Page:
Thai jasmine rice (Oryza sativa L. KDML105), particularly from inland salt-affected areas in Thailand, is both domestically and globally valued for its unique aroma and high grain quality. The key aroma compound, 2-acetyl-1-pyrroline (2AP), has undergone a gradual degradation due to anthropogenic soil salinization driven by excessive chemical input and climate change. Here, we propose a cheaper and an ecofriendly solution to improve the 2AP levels, based on the application of plant growth-promoting rhizobacteria (PGPR). In the present study, nine PGPR isolates from rice rhizosphere were investigated for the 2AP production in liquid culture and the promotion potential for 2AP content in KDML105 rice seedlings under four NaCl concentrations (0, 50, 100, and 150 mM NaCl). The inoculation of 2AP-producing rhizobacteria resulted in an increase in 2AP content in rice seedling leaves with the maximum enhancement from Sinomonas sp. ORF15-23 at 50 mM NaCl (19.6 µg·kg−1), corresponding to a 90.2% increase as compared to the control. Scanning electron microscopy confirmed the colonization of Sinomonas sp. ORF15-23 in the roots of salinity-stressed KDML105 seedlings. Our results provide evidence that Sinomonas sp. ORF15-23 could be a promising PGPR isolate in promoting aroma level of Thai jasmine rice KDML105 under salt stress. Full article
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Article
Contrasting Effects of Forest Type and Stand Age on Soil Microbial Activities: An Analysis of Local Scale Variability
Biology 2021, 10(9), 850; https://doi.org/10.3390/biology10090850 - 31 Aug 2021
Cited by 2 | Viewed by 1087
Abstract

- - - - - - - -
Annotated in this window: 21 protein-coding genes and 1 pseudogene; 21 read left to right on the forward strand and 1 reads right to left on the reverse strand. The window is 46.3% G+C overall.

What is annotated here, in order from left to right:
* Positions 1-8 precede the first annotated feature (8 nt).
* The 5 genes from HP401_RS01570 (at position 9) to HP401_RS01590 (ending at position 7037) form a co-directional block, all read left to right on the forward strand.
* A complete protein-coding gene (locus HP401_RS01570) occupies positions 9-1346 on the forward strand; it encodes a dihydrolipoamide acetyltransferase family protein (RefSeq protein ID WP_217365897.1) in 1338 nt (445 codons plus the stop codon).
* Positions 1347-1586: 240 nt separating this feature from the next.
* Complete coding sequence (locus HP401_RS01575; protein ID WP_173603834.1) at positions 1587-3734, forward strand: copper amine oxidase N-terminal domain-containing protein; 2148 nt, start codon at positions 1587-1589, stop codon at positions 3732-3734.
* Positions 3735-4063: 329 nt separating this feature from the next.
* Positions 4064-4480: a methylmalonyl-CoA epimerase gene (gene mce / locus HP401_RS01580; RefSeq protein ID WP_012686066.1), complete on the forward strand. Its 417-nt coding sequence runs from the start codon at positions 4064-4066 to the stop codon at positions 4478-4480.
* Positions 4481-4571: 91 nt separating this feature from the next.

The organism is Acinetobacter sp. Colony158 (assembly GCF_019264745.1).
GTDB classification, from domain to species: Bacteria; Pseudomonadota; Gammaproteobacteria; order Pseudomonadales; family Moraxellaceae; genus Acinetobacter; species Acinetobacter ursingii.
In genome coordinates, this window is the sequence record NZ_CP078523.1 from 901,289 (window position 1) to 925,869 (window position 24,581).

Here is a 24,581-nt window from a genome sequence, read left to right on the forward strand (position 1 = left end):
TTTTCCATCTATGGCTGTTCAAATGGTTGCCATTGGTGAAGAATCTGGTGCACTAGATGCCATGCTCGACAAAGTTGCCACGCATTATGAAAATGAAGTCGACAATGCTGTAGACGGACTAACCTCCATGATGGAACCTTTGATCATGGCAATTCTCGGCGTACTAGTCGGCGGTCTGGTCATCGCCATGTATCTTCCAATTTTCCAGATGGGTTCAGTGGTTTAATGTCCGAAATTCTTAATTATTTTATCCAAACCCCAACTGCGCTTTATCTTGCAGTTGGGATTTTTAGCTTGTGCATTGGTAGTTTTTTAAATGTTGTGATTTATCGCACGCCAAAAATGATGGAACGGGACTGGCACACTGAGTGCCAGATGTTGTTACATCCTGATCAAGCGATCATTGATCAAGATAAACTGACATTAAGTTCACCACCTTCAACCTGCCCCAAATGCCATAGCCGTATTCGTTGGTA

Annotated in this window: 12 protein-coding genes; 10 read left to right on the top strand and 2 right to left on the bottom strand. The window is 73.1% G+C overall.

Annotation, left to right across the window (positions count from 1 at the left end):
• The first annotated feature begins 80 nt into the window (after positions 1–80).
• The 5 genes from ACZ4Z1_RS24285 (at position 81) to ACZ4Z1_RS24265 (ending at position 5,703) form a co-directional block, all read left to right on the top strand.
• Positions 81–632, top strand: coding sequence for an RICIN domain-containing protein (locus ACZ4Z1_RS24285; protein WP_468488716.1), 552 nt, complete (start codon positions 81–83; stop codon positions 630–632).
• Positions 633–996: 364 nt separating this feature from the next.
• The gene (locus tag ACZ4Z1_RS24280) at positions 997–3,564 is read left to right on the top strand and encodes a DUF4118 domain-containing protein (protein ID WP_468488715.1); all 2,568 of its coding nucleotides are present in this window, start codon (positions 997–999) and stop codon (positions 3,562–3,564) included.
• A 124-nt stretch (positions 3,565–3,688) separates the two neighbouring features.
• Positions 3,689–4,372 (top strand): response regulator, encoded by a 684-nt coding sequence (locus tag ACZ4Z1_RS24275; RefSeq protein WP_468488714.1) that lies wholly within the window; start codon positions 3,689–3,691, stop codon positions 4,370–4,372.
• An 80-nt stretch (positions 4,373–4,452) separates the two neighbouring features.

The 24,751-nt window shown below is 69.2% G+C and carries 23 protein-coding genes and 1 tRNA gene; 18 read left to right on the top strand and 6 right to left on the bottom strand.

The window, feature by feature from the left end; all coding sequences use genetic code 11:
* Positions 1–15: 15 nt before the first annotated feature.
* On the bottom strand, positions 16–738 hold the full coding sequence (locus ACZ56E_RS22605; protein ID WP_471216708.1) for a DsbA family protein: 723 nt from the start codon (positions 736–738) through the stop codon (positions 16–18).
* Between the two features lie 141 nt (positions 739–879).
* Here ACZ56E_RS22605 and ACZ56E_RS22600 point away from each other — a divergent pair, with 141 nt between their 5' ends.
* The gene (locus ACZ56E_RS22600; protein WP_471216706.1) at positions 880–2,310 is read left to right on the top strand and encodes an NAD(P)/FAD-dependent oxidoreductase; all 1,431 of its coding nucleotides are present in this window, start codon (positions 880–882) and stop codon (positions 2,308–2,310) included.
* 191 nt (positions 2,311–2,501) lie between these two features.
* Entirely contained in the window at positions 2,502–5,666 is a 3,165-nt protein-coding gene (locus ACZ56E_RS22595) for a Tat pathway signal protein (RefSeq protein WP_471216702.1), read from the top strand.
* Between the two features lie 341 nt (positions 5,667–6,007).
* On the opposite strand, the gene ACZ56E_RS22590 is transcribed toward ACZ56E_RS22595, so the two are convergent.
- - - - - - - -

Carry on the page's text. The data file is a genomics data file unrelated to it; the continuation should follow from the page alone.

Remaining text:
Understanding the functioning of different forest ecosystems is important due to their key role in strategies for climate change mitigation, especially through soil C sequestration. In controlled laboratory conditions, we conducted a preliminary study on six different forest soils (two coniferous, two deciduous, [...] Read more.
Understanding the functioning of different forest ecosystems is important due to their key role in strategies for climate change mitigation, especially through soil C sequestration. In controlled laboratory conditions, we conducted a preliminary study on six different forest soils (two coniferous, two deciduous, and two mixed sites comprising trees of different ages) collected from the same region. The aim was to explore any differences and assess seasonal changes in soil microbial parameters (basal respiration BR, microbial biomass Cmic, metabolic quotient qCO2, dehydrogenase activity DHA, and Cmic:Corg ratio). Indicator- and forest-specific seasonality was assessed. In addition to litter input, soil parameters (pH, nutrient content, texture and moisture) strongly regulated the analyzed microbial indicators. PCA analysis indicated similarity between mature mixed and deciduous forests. Among annual mean values, high Cmic and DHA with simultaneously low qCO2 suggest that the mature deciduous stand was the most sustainable in microbial activities among the investigated forest soils. Research on the interrelationship between soil parameters and forest types with different tree ages needs to be continued and extended to analyze a greater number of forest and soil types. Full article
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Review

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Review
Utilization of Microbial Consortia as Biofertilizers and Biopesticides for the Production of Feasible Agricultural Product